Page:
When Elk Grove Village resident Ron Braun first heard his town would be the title sponsor for the college football Bahamas Bowl, he had two thoughts: "What bowl is that?" and "Why are they spending our tax money on that?"
Six months since the announcement was made, Braun says he's become more open-minded after seeing the attention generated by Elk Grove's unique $300,000 marketing tactic. The nationally televised Makers Wanted Bahamas Bowl, which uses the village's business tag line, will be played Dec. 21 in Nassau, Bahamas.
"It does seem like a lot of exposure for the money," said Braun, who has lived in the village for 12 years. "But it really depends on if it is reaching the intended audience of decision-makers ... or if it's mostly reaching sports fans."
The village's decision to sponsor a bowl game received mixed reactions from community members when it was first publicized in July. Now, a week before the game, not much has changed -- some residents and local merchants believe it's a great idea, while others remain skeptical the "Makers Wanted" campaign will reap the intended rewards.
"I am by no means a marketing expert but sure would like to see an independent analysis after all is said and done," 35-year resident George Tyms said. "Are potential 'makers' going to pay attention to a second-tier bowl game? I would be surprised, but it remains to be seen."
The marketing strategy has had support all along from Debbie Handler, third-generation owner of the Elk Grove Bowl bowling alley. She believes it will help attract new businesses to Elk Grove and promote its 6-square-mile industrial park -- the largest in the country. She also pointed to the new $1 billion technology park being constructed in the village.
"What the mayor and trustees do to try to bring recognition to our town is really very positive," she said. "The more businesses that move to this area, the lower the taxes are for residents, so I would think that it's a good thing all around."
Kathy Jarosch, who runs Jarosch Bakery with her husband, said she, too, views the sponsorship as an innovative way of "putting Elk Grove on the map."
"I know sometimes you have to spend money to get money," she said. "So I'm going to hope that the risk of spending money brings a good response."
But Elk Grove resident Matt Matusiak, who has a Primerica financial services office in town, called the move a "waste of taxpayer money." He said he doesn't believe the "Makers Wanted" campaign is recognizable enough to successfully draw new investors to town.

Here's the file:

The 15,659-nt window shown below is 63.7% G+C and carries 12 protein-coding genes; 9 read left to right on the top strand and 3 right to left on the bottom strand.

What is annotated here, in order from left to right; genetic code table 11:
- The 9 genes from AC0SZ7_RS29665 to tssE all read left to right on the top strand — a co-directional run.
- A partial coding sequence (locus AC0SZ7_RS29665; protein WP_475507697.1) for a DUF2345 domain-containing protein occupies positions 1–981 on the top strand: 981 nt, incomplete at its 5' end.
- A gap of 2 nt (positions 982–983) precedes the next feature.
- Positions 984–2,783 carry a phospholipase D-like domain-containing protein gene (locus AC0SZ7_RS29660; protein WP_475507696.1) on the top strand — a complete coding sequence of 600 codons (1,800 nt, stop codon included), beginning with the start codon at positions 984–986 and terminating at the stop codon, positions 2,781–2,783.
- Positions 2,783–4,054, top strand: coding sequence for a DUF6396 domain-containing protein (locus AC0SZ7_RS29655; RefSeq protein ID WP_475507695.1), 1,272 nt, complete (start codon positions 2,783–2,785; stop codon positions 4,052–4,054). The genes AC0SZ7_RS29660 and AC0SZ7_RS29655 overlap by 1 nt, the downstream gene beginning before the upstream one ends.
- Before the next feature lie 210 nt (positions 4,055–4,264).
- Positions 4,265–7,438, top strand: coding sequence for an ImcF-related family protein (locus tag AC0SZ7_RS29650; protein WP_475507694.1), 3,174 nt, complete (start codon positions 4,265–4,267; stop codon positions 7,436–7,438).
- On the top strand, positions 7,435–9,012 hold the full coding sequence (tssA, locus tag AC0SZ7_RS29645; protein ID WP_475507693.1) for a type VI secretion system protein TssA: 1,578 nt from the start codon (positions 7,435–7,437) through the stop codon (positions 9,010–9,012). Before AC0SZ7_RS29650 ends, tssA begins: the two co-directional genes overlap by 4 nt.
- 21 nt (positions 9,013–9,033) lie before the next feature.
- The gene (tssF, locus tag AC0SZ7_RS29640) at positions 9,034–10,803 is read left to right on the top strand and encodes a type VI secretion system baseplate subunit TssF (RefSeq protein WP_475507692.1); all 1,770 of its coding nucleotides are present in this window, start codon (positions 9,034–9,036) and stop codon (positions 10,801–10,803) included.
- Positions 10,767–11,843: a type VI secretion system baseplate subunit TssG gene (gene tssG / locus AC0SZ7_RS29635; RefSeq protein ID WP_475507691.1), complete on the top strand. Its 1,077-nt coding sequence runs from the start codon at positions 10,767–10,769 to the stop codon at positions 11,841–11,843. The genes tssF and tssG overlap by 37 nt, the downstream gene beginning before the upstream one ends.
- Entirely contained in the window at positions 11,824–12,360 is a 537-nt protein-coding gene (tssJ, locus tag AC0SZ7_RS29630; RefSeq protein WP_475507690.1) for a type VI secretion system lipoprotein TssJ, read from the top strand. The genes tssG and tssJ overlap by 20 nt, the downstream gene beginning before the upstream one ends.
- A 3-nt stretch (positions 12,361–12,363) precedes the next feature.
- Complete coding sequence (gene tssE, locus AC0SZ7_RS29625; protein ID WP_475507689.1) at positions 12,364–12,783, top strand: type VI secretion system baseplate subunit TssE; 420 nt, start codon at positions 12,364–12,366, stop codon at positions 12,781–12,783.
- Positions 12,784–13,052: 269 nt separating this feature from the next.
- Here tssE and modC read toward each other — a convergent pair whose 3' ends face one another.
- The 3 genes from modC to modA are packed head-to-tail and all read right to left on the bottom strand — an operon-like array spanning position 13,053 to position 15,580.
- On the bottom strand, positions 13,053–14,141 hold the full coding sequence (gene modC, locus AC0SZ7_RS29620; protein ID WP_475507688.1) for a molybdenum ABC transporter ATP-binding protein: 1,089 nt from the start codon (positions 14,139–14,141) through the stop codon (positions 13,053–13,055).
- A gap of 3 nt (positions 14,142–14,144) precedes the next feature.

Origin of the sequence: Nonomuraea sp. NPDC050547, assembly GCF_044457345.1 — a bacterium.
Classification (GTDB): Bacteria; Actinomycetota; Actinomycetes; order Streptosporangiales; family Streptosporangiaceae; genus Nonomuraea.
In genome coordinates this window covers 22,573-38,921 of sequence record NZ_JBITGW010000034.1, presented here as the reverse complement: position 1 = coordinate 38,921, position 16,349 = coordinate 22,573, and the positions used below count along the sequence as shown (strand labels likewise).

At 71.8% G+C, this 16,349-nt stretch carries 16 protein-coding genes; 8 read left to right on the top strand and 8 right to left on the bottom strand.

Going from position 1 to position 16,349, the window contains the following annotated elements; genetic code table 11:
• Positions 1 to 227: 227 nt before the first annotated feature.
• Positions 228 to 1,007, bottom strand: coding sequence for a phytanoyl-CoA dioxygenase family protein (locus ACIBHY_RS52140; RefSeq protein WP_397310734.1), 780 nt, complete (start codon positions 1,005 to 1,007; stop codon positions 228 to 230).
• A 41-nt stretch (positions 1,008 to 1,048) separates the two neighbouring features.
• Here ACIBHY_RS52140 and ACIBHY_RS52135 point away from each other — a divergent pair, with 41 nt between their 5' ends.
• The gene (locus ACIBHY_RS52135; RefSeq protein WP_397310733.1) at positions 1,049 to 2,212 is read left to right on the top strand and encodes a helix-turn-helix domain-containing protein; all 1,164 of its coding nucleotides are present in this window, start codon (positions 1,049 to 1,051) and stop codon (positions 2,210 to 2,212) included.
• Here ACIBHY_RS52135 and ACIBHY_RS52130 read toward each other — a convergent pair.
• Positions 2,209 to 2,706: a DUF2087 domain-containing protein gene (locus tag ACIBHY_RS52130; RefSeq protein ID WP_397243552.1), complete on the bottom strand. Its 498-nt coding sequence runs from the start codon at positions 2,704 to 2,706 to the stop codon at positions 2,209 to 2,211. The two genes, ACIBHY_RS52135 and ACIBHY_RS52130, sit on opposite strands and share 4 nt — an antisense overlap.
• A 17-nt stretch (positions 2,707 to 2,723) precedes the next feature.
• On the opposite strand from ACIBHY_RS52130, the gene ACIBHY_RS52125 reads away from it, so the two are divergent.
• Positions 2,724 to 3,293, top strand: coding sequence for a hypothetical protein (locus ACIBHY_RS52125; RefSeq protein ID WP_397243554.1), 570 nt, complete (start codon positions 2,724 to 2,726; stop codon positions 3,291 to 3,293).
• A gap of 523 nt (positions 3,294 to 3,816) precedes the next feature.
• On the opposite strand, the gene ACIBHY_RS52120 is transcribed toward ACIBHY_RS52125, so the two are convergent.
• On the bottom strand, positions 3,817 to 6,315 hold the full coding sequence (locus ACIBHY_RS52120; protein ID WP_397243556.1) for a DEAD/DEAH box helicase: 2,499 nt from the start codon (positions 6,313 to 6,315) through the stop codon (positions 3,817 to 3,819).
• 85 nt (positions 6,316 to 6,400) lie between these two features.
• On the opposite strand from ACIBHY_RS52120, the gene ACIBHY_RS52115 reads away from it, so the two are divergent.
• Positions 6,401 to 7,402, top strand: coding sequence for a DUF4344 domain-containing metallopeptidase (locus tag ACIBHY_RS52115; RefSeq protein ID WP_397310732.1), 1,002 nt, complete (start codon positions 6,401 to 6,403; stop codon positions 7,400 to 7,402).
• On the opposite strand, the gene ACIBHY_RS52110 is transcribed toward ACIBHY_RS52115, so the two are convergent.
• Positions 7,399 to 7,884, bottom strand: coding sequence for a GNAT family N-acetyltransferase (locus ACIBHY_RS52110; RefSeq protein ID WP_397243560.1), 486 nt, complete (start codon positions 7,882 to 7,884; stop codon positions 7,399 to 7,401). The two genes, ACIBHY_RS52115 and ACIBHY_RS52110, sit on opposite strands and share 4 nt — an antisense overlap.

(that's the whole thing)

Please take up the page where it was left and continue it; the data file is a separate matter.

Instead, Matusiak said, the village's marketing budget would have been better spent on funding fire and police services, or even installing cameras to monitor the business park.
Braun said the concept might be more well-received if Elk Grove sponsored a bowl game that is easier and cheaper for residents to attend. This year's Bahamas Bowl will feature Florida International University and the University of Toledo -- both fairly unfamiliar teams to Midwesterners.
But the quirkiness of the sponsorship is what Elk Grove resident Laura Chorvat thinks will help the village leave its mark on viewers. The "Makers Wanted" tag line could stimulate curiosity at a national level, she said, which could "drive businesses all over the place back to the Midwest, to Elk Grove."
Elk Grove is the first non-tourist municipality to sponsor a bowl game, according to ESPN, and has been the subject of several news articles and social media posts in the last several months. It also recently landed on FanBuzz's list of bowl games with "weird sponsors that in no way relate to football."
"If anything, it's putting our name out there," Chorvat said. "It's a marketing strategy. It's more than what we've spent (in the past), but at the same time, you've got to take your chances, and I'm all about that."